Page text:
There has been a lot of discussion surrounding sexual violence on college campuses in the news, but has there been enough at Bates? Charlotte Cramer ‘19, and Ceri Kurtz ‘19, didn’t think so, and as a result they founded the Sexual Violence Awareness Club to help start conversations about sexual violence and the campus cultures that facilitate it.
“I don’t think a lot of people talk about this stuff and know this stuff. It’s a very quiet topic that not a lot of people think about, it’s really not their fault. I remember my first year thinking, ‘I know this is important, but this doesn’t really happen,’” said Cramer.
Co-president Kurtz shared a similar perspective, stating, “I personally think that there’s a population on campus that is very aware of the problem and actively tries to prevent or at the very least talk about it, but there’s also a large portion of people here that completely ignore the issue which is incredibly problematic, because a lot of those people are the ones who are perpetuating the problem–either through ignorance or intentional malicious enabling.”
Unlike other campus programs, such as Green Dot that is a top-down program fostered by the administration, SVAC offers a student-centered and student-run approach.
“Despite the fact that we have systems in place that will help people, there isn’t a lot of student support and student awareness, but obviously students are for the most part the perpetrators, they are the people that are standing by,” says Cramer.
The bi-monthly club meetings are discussion-based, similar to the Feminist Collective, another club on campus that deals with gender issues. Discussion topics have included staying safe during 80s dance, and consent, as well as an upcoming discussion on the ramifications of the Health Center’s new hours for those who have experienced sexual assault. There has been a fair amount of pushback from the student body over the changes of the health center hours, many arguing that the new and fewer hours are depriving students of resources that could be of aid in the immediate aftermath of a sexual assault. For those who are not aware, the Health Center is now opened only on weekdays from nine to five, and closed on weekends, which is when most sexual assault cases occur.
But SVAC is not just about talking, “There’s a lot of activism involved,” says Cramer, “not necessarily standing out in front of commons and shouting at people, but the kind of stuff where we’re just engaging with the campus.” Those students on campus over Short Term last year might remember SVAC’s art exposé, which they hope to continue this year.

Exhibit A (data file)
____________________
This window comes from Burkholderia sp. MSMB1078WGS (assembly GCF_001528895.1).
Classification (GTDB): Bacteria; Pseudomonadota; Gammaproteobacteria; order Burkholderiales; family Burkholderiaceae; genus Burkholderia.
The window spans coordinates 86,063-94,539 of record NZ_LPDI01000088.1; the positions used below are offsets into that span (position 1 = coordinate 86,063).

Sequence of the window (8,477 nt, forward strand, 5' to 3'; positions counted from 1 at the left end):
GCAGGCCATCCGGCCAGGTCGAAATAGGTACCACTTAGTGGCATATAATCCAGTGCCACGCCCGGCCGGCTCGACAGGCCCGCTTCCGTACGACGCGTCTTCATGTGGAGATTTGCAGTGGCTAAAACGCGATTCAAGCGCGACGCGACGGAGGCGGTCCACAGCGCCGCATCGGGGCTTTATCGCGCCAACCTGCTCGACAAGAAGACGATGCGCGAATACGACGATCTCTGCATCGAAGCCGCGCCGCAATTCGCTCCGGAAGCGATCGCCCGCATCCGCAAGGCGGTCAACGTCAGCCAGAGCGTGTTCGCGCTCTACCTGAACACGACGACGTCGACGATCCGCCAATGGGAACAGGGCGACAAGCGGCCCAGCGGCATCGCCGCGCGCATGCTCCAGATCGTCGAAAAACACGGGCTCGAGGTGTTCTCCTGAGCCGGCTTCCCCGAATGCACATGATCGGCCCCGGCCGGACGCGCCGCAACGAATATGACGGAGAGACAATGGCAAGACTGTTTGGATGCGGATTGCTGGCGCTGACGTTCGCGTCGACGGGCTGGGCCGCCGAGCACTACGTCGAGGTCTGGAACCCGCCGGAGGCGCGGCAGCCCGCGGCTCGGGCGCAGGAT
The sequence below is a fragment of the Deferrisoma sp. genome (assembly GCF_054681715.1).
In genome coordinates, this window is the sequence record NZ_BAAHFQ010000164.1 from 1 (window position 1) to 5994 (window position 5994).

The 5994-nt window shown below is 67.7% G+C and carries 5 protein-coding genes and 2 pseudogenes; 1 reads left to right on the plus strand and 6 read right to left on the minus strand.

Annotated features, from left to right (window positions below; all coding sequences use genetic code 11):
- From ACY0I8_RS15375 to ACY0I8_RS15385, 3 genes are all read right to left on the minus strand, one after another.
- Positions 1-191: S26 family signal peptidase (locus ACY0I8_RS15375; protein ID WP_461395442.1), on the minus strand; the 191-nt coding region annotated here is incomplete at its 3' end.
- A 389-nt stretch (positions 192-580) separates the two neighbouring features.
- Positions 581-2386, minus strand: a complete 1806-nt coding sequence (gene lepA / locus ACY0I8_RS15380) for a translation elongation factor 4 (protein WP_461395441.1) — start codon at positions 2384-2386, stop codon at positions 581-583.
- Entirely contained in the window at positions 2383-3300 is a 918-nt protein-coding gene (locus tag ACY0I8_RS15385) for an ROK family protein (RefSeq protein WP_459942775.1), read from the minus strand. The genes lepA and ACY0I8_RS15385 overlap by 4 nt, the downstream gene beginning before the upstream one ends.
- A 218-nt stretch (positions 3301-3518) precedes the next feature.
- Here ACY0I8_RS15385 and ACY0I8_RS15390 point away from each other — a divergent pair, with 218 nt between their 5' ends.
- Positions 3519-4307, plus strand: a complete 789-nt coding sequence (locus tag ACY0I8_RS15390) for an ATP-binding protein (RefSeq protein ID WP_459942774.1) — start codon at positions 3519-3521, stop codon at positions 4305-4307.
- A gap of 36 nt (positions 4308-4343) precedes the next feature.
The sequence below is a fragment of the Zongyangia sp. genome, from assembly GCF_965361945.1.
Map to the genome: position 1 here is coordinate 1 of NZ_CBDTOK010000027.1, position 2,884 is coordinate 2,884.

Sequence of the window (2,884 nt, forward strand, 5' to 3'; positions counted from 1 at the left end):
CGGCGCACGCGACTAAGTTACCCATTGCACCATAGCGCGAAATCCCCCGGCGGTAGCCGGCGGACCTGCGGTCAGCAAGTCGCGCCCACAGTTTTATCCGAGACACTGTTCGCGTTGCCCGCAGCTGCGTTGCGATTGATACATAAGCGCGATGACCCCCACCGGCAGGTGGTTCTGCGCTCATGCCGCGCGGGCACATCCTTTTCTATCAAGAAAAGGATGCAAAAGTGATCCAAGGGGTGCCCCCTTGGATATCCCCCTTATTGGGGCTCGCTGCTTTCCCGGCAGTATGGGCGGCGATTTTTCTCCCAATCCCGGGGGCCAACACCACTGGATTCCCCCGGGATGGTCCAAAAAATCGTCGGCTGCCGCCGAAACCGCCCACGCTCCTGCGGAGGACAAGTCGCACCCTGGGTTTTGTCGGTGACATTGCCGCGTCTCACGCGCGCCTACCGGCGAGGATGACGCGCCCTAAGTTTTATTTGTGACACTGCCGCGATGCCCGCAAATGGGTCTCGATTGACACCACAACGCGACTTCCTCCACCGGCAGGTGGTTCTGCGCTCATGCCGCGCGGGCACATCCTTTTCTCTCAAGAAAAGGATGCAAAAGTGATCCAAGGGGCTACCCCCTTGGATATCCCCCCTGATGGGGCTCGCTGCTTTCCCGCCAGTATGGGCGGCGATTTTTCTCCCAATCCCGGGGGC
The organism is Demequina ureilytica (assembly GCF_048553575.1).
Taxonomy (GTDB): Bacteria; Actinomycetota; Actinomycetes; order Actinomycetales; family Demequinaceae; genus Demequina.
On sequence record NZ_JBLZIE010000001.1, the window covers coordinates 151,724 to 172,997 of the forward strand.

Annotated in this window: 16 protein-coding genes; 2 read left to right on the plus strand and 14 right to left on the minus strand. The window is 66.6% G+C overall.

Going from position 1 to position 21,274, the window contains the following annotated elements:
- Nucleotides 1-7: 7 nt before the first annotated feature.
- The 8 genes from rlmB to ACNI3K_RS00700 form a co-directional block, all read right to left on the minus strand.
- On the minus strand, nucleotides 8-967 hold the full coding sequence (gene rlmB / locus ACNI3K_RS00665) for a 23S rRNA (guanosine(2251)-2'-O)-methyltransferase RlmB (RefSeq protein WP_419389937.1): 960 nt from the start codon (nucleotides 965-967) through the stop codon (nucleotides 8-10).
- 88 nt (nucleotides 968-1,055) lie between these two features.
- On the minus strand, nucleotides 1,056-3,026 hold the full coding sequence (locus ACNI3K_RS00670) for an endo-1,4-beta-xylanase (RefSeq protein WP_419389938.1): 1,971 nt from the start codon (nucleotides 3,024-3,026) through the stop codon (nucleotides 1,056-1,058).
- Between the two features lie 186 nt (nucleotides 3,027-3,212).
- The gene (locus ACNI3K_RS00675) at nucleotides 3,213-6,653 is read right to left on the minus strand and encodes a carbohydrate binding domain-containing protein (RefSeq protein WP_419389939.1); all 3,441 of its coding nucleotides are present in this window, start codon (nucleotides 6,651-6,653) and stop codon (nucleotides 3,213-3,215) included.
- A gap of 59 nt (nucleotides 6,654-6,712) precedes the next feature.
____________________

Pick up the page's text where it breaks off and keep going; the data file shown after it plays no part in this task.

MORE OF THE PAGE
SVAC truly aims to reach the entire campus community. “It’s about bringing everyone together, because it’s an issue that a lot of people have. It does not discriminate,” says Cramer. Naturally, they are looking to partner with other groups and clubs on campus, like FemCo and Outfront, as well as obtaining greater involvement from athletes on campus.
“Reaching out to athletic teams is an effective way of reaching out to a large and influential part of the Bates community,” stress SVACs community liaisons, Claire Sullivan ‘19 and Emma Rivas ‘19, “at this point, we are in the process of formulating plans to involve athletes. Peter Lasagna, the men’s lacrosse coach, is a huge advocate for programs such as Green Dot and other sexual violence prevention programs, so we are looking forward to possibly collaborating with him to open our reach up to the athletic community.”
In addition to discussions and education around consent and intervention, SVAC also approaches prevention from a self-defense angle.
“My philosophy is that everyone on campus should be highly aware of what consent means and should hold themselves responsible for their actions (I don’t think there’s such a thing as not being able to “control yourself” in making an advance on another woman or man). However, in practice, it’s much harder to reach potential perpetrators — because they’re likely the people that wouldn’t attend things like the Art Expose on Sexual Violence or undergo a five hour Green Dot training–so I think it’s important to also empower people by letting them know that there are options in self defense and the consistent option to say no, and give people ideas in ways to keep themselves safe,” says Kurtz. Co-President Cramer also mentioned a potential movement for a weekend long women’s self-defense course, in addition to the PE class already held at Bates.
Although they have ambitious plans, the mission of SVAC is simple: get students to recognize that sexual violence at Bates happens. “Our club is trying to make Bates students aware and cognisant of the fact that it is a real problem that happens on our campus,” said Rivas and Sullivan, “whether you see it or not, the only way to make our campus a safer place is to open up a dialogue that acknowledges the problem that exists.”
The Sexual Violence Awareness Club meets bi-weekly Tuesdays at 7:45 in Pettengill G44.